Walk With Lincoln
Walk With Lincoln in Historic Alton, IL
Imagine walking in a young Abraham Lincoln’s footsteps in the historic riverfront community of Alton, IL. See how Lincoln left his mark on the community as a lawyer, debater and even a duelist! Enjoy the stories of Lincoln’s life before he became the 16th president!
See the Stops on the Tour!
Walk With Lincoln and Civil War Legacy Tour
- Tour instantly delivered via text and email
- Audio clips included for each location
- Tour through the historic riverfront community of Alton, IL
Stops on the Tour
Opened in 1833 as the first Illinois state penitentiary. This space became a federal military prison housing primarily Confederate soldiers during the Civil War.
William St & W Broadway, Alton, IL 62002, USA
The seventh and final senatorial debate between Stephen A. Douglas and Abraham Lincoln took place in front of Alton's city hall at the corner of Broadway and Market Streets on Oct. 15, 1858.
The debate itself drew national attention and more than 6,000 people gathered in downtown Alton for the event which lasted a staggering 3 ½ hours. Newspaper reporters from Boston, St. Louis, New York and Chicago were in attendance.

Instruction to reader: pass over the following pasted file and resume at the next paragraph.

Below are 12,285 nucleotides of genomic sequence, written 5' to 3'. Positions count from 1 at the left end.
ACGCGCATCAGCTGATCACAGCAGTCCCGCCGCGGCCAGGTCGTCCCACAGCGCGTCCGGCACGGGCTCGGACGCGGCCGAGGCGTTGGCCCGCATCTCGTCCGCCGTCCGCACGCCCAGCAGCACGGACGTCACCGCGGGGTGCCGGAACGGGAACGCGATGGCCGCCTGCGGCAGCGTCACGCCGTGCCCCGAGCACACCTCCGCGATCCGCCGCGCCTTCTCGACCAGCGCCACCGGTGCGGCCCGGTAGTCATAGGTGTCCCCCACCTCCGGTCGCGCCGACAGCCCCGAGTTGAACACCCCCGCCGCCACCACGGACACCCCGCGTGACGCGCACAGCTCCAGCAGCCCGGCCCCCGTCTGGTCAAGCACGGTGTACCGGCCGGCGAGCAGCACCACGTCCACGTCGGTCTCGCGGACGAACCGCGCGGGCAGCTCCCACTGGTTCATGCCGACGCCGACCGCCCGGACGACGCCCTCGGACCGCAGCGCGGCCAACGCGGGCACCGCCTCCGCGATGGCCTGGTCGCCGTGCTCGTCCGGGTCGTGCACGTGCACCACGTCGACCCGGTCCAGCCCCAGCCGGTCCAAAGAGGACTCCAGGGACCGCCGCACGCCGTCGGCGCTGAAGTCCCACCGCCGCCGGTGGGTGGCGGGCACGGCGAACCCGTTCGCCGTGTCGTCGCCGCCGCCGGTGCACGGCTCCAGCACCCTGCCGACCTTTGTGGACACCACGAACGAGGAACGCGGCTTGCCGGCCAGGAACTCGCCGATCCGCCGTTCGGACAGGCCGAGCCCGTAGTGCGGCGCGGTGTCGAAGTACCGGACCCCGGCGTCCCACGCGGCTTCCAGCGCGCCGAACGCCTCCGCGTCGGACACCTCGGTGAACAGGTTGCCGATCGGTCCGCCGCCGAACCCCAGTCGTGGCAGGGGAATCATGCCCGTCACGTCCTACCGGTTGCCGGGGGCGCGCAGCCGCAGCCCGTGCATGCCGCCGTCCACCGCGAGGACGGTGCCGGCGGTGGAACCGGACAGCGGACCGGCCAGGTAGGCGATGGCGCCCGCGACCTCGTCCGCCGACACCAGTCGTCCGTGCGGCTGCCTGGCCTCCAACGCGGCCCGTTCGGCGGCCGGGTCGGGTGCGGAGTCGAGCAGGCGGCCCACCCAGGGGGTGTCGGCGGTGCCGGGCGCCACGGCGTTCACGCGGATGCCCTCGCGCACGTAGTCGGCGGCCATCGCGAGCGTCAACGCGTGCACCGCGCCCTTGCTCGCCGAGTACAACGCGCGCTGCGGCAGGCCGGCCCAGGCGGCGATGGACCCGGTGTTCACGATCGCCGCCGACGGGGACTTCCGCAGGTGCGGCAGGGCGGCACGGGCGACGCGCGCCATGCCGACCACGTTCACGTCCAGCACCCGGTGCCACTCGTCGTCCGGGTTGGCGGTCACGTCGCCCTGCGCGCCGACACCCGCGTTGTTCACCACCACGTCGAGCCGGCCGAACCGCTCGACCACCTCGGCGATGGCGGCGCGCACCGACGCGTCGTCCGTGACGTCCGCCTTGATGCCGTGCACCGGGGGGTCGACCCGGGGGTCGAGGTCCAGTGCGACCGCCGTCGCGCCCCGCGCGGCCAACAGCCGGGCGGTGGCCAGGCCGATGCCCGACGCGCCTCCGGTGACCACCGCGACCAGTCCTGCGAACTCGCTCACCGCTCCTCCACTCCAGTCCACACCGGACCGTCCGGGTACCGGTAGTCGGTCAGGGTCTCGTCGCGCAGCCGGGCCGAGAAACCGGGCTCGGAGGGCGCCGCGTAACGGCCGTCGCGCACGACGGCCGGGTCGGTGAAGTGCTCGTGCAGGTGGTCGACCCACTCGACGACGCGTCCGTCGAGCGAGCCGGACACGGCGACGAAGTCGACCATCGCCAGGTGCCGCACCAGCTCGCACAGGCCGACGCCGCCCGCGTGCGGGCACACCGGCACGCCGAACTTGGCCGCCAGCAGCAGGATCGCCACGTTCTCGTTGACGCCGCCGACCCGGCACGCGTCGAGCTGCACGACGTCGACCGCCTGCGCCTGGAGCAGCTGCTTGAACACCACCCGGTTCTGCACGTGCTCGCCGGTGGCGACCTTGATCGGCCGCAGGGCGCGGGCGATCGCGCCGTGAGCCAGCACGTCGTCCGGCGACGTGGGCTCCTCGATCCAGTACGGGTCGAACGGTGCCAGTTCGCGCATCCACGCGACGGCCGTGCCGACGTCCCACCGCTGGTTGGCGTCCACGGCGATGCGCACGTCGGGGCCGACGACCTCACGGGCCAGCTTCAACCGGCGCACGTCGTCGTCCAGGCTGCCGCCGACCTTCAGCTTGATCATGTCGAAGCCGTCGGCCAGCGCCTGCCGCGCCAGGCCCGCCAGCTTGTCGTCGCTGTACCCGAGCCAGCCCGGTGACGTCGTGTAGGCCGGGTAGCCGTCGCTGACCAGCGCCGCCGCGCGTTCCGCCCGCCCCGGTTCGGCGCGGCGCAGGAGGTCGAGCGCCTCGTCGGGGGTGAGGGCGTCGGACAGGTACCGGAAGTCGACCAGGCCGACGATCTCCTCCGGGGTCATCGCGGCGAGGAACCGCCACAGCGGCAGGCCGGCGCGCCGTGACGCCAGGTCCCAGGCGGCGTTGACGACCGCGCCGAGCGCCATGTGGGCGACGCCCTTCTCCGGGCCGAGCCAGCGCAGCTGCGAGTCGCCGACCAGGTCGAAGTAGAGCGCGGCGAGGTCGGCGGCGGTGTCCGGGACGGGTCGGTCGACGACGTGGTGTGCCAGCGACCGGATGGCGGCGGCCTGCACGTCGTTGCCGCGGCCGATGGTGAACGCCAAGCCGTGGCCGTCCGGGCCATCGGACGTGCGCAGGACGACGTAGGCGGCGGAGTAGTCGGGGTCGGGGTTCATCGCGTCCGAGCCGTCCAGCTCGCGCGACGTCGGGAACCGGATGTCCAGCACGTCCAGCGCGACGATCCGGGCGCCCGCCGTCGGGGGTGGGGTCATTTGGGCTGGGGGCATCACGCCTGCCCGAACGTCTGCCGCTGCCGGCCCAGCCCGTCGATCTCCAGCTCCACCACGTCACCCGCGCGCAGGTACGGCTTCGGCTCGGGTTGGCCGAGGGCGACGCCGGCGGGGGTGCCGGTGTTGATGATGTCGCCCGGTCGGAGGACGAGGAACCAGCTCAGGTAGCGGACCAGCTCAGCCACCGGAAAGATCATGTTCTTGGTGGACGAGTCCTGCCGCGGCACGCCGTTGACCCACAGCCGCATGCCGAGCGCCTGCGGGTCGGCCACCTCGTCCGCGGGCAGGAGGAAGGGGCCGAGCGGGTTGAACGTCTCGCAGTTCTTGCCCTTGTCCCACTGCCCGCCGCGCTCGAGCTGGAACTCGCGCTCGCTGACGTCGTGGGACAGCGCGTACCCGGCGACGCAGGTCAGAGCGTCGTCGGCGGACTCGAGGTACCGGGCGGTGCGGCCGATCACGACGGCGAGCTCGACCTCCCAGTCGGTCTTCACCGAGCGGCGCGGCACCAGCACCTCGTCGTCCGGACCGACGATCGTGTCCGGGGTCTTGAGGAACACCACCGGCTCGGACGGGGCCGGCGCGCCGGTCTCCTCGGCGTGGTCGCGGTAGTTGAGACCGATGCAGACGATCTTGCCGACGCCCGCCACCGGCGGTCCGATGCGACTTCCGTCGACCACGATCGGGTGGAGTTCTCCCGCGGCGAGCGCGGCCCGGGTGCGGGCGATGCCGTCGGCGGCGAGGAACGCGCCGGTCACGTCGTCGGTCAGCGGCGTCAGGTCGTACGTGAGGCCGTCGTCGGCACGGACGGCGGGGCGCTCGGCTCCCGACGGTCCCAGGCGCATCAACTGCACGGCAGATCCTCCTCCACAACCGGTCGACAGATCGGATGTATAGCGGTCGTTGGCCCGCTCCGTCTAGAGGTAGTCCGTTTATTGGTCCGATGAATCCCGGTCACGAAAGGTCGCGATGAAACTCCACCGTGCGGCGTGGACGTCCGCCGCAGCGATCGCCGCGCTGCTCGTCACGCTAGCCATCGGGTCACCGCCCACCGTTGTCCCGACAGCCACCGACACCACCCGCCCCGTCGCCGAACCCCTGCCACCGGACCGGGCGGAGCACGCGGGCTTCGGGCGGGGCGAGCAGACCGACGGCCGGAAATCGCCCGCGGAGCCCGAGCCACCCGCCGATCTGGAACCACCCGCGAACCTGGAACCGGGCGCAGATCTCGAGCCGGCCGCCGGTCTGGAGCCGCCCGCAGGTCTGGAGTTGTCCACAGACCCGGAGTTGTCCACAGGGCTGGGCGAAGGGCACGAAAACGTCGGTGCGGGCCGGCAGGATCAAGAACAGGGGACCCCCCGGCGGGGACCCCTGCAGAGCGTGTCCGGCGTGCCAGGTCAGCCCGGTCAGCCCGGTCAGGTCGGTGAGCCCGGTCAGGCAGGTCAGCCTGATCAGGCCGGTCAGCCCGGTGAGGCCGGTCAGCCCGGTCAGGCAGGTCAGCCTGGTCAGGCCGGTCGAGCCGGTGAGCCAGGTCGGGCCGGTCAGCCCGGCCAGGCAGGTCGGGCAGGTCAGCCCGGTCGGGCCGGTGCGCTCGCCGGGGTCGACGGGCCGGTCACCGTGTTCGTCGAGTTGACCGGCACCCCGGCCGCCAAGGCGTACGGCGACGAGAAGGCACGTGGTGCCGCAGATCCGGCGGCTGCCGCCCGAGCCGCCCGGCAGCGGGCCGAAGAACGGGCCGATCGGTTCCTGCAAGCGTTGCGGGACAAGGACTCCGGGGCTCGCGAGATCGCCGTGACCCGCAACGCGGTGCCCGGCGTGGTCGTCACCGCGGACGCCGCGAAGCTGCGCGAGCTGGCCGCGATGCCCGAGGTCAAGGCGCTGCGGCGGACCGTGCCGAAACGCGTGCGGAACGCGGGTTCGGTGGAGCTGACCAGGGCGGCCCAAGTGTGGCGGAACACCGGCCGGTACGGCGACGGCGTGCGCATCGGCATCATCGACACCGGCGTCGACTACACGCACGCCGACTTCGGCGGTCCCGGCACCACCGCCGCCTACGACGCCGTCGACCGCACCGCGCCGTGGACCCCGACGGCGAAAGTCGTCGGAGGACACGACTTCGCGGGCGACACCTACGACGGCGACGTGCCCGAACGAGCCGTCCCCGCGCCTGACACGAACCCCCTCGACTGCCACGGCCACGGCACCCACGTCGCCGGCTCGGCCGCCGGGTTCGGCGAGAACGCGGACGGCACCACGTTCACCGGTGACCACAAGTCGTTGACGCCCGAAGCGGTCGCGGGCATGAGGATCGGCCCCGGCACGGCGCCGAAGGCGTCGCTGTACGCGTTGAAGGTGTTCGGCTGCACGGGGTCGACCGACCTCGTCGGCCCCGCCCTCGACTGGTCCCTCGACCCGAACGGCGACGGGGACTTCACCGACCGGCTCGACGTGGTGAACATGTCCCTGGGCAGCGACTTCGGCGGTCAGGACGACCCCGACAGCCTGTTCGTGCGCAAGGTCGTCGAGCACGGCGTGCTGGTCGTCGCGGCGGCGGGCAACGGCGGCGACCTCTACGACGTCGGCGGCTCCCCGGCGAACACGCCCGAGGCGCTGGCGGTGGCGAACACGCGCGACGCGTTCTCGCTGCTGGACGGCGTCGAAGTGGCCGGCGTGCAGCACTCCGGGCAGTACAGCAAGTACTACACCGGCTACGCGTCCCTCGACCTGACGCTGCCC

That moment in time is forever frozen in time at the Lincoln-Douglas Square. Lifesize bronze statues depict the two men intensely debating the issues of the time.
Landmarks Blvd, Alton, IL 62002, USA
This landmark housed U.S. Senator Lyman Trumbull from 1849-1863. Trumbull was a co-author of the 13th amendment of the U.S. Constitution.
1105 Henry St, Alton, IL 62002, USA
Before the Civil War this island was called “Sunflower Island”. Known locally as the place where Abraham Lincoln nearly dueled Illinois State Auditor James Shields in 1842.
West Alton, MO 63386, USA
Lovejoy was a pastor who wrote anti-slavery editorials that caused a large amount of controversy and ultimately threated his life. The monument honors Lovejoy who was killed by an anti-abolitionist mob on Nov. 7, 1837.
1299 E 5th St, Alton, IL 62002, USA
The last stop Lincoln made before his final debate with Stephen Douglas. He ate a meal with his family here and collected his thoughts before his 3 ½ hour long debate.
208 State St, Alton, IL 62002, USA
As a young prairie circuit lawyer, Abraham Lincoln often visited Alton to meet with clients. The Ryder building, in downtown Alton, was used as a courthouse for trials, and it was quite possibly the site of the Lovejoy murder trial.
In 1840, Lincoln delivered a speech here for Whig candidate William Henry Harrison. In 1844, Lincoln helped Simeon Ryder, the owner of this building and a former sea captain, collect an old debt.
The Ryder Building is now a historic building and is home to My Just Desserts.
31 E Broadway, Alton, IL 62002, USA